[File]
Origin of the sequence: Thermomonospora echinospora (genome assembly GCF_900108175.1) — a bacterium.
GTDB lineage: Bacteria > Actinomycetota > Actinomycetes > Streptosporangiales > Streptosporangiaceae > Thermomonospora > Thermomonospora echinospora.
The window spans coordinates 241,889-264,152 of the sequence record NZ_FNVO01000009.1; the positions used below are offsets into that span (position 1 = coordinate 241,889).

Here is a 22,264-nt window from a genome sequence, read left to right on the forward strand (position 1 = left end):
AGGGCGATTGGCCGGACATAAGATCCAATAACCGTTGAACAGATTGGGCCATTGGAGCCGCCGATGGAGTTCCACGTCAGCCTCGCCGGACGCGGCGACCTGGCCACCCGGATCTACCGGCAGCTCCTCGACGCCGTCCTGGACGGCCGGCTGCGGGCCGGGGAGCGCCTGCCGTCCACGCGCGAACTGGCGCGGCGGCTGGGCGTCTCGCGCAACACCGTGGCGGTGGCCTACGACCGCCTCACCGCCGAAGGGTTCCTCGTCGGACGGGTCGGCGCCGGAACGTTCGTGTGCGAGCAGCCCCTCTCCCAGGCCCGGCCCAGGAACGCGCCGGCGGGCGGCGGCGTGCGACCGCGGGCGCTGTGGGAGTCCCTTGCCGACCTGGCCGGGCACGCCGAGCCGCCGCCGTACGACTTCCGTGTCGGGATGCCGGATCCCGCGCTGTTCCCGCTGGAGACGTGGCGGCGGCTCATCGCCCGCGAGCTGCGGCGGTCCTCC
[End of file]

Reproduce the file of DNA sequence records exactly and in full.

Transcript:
Origin of the sequence: Thermomonospora echinospora (genome assembly GCF_900108175.1) — a bacterium.
GTDB lineage: Bacteria > Actinomycetota > Actinomycetes > Streptosporangiales > Streptosporangiaceae > Thermomonospora > Thermomonospora echinospora.
The window spans coordinates 241,889-264,152 of the sequence record NZ_FNVO01000009.1; the positions used below are offsets into that span (position 1 = coordinate 241,889).

Here is a 22,264-nt window from a genome sequence, read left to right on the forward strand (position 1 = left end):
AGGGCGATTGGCCGGACATAAGATCCAATAACCGTTGAACAGATTGGGCCATTGGAGCCGCCGATGGAGTTCCACGTCAGCCTCGCCGGACGCGGCGACCTGGCCACCCGGATCTACCGGCAGCTCCTCGACGCCGTCCTGGACGGCCGGCTGCGGGCCGGGGAGCGCCTGCCGTCCACGCGCGAACTGGCGCGGCGGCTGGGCGTCTCGCGCAACACCGTGGCGGTGGCCTACGACCGCCTCACCGCCGAAGGGTTCCTCGTCGGACGGGTCGGCGCCGGAACGTTCGTGTGCGAGCAGCCCCTCTCCCAGGCCCGGCCCAGGAACGCGCCGGCGGGCGGCGGCGTGCGACCGCGGGCGCTGTGGGAGTCCCTTGCCGACCTGGCCGGGCACGCCGAGCCGCCGCCGTACGACTTCCGTGTCGGGATGCCGGATCCCGCGCTGTTCCCGCTGGAGACGTGGCGGCGGCTCATCGCCCGCGAGCTGCGGCGGTCCTCC